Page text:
Heating Oil Tanks - 2 Important Features To Choose

If you live in an area that does not have access to natural gas, then you may decide to place a heating oil system in your home to provide your residence with heat. Home heating oil furnaces can be highly efficient and easy to maintain. Around 10% of the homes in the United States use heating oil or propane, and a high quality oil tank must be secured before you can start using the system. Oil tanks are best secured by contractors who can install the containers and the oil lines properly. You will likely have the opportunity to choose the tank you want. Keep reading to find out about some of the most important features that should be chosen for the container.

Highly Visible Fuel Gauge

Oil tanks range in size and hold between about 280 and over 1,000 gallons of fuel. Your heating oil system will likely use at least several gallons of fuel each and every day. You have the ability to estimate the amount of fuel that is left in the tank based on the depth of the fuel inside the container.This can be a hassle and you may forget to check the fuel. If you let your fuel run low or run out, then you may cause clog, debris, or general maintenance difficulties within your furnace.

The difficulties arise, because sludge will eventually build up on the bottom of your fuel tank. Sludge is a combination of dirt, water, and fuel oil oxidation. This sludge material can easily move through your oil lines if it is disturbed. Adding oil to an empty or almost empty tank can cause the movement. You can easily avoid this issue by making sure to schedule an oil deliver early enough, and a highly visible fuel gauge can show you when you need oil.

Best Gauge Type

The best and most visible types of oil tank fuel gauges are the ones that sit directly on top of the container. These gauges are surrounded by a clear plastic material and they are labeled to indicate the percentage of fuel that still remains within the tank. The gauge or indicator is attached to a bobber that sits on top of the fuel oil and the bobber moves up and down as the oil is used.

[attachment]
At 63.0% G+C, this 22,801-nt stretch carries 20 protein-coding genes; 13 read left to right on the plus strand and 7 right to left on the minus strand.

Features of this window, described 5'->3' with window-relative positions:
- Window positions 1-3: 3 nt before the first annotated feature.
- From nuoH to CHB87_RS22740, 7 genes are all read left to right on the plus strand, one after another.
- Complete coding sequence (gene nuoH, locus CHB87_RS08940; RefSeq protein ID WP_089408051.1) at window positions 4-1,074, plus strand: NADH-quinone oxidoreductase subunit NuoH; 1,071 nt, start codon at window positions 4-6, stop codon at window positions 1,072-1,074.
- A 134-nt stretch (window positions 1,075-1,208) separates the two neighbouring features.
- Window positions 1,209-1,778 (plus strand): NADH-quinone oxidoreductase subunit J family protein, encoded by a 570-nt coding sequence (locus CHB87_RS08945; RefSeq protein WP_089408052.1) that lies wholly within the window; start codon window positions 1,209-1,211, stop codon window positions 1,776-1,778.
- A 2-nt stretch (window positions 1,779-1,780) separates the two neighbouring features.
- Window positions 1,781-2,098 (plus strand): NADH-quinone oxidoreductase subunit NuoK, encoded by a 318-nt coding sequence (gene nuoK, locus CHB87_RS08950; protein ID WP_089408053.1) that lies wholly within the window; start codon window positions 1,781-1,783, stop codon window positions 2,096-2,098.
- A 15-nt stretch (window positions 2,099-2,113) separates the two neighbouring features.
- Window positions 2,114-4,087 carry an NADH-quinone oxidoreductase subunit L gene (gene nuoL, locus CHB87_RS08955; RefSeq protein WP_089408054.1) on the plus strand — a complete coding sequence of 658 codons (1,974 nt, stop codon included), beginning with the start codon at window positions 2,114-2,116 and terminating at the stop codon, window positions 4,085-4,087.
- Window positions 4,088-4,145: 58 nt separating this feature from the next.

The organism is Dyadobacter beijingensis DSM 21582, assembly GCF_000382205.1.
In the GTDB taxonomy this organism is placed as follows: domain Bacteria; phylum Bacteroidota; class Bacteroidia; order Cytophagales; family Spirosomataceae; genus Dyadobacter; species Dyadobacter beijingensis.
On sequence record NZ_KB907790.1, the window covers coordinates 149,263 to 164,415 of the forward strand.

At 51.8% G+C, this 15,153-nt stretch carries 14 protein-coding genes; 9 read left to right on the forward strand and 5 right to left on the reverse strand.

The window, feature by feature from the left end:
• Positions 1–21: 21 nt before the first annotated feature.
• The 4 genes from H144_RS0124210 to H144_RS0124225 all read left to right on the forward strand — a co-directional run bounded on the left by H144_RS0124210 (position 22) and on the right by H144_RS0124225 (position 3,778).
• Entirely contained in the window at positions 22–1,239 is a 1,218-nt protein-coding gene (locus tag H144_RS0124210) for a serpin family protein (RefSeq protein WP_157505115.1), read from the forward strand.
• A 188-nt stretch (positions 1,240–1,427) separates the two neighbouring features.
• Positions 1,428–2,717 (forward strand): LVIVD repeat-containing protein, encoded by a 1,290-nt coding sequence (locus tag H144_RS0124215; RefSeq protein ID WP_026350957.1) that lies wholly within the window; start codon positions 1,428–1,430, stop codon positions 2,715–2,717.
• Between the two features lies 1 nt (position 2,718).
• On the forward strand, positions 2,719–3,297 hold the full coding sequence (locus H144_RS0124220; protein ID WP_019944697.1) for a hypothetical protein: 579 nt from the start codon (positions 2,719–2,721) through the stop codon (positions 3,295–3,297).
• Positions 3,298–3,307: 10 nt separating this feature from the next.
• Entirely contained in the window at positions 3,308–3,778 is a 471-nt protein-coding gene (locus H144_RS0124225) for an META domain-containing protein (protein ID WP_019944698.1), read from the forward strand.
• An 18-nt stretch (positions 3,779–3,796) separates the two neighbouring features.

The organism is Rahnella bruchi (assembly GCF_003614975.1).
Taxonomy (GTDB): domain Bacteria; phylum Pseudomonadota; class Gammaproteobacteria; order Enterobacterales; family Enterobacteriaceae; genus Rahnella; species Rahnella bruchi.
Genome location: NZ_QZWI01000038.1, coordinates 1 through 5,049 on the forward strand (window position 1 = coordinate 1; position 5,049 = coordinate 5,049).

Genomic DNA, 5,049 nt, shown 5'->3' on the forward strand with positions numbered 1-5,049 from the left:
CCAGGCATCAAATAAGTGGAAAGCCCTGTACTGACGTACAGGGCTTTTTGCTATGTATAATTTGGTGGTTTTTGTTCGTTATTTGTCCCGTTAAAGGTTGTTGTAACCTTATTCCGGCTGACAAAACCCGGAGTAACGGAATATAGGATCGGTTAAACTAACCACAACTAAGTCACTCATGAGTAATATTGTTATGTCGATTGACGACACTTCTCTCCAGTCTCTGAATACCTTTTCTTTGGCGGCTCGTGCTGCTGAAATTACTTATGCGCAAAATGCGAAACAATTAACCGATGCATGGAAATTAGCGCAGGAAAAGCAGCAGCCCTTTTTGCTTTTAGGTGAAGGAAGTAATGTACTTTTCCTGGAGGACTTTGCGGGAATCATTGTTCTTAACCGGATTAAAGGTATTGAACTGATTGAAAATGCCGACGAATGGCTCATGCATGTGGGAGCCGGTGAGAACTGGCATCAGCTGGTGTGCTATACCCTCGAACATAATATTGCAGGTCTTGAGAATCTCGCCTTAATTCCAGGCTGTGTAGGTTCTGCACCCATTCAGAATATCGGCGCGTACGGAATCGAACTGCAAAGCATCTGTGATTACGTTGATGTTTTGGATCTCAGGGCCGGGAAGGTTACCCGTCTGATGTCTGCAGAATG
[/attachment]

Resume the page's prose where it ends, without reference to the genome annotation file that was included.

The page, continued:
If you decide to buy an oil tank with a bobber gauge, just make sure to remove the plastic cover and press down on the gauge every time you receive an oil delivery. This will ensure the functionality of the device. Also, watch the bobber and schedule an oil delivery once the gauge drops below the one-half or one-quarter mark to reduce sludge problems.

Spill Containment Tray

If your new heating oil tank sits outside your home, then the container will likely sit near wood housing materials, vinyl siding, trees, brush, grass, and other flammable materials. Home heating oil can easily cause a fire if a spark or a heat source comes into contact with spilled fuel. Sometimes, fuel lines can leak and oil tanks themselves can form rusted openings. Not only do all of these issues cause fire hazards, but oil will contaminate the earth and the ground water nearby.

You can prevent spill, fire, and contamination issues by purchasing a fuel tank with a large spill guard underneath the tank.

Good Trays

The best spill tray for the oil tank your purchase will come fitted with the container. The tray should be bolted or attached directly to the legs of the  device and the oil line attachment should sit above the edge of the tray to properly contain any leaking material. Spill trays can hold between about 15 and 50 gallons of fuel, and a larger tray is safer than a smaller one. Oil can then be collected in the case of a major leak.  

If you do purchase an oil tank with a spill tray, just make sure to remove water, ice, and snow from the device regularly. Also, a proper spill prevention device is not a good substitute for regular maintenance and inspection checks. These types of checks can be scheduled with your installation contractor about once a year.

If you are going to start using home heating oil to warm you home during the winter months, then you will need a fuel tank and to have a peek at this site. Fuel tanks come with various types of features and accessories. A visible fuel gauge and a large spill tray are two things your oil tank should have.

Share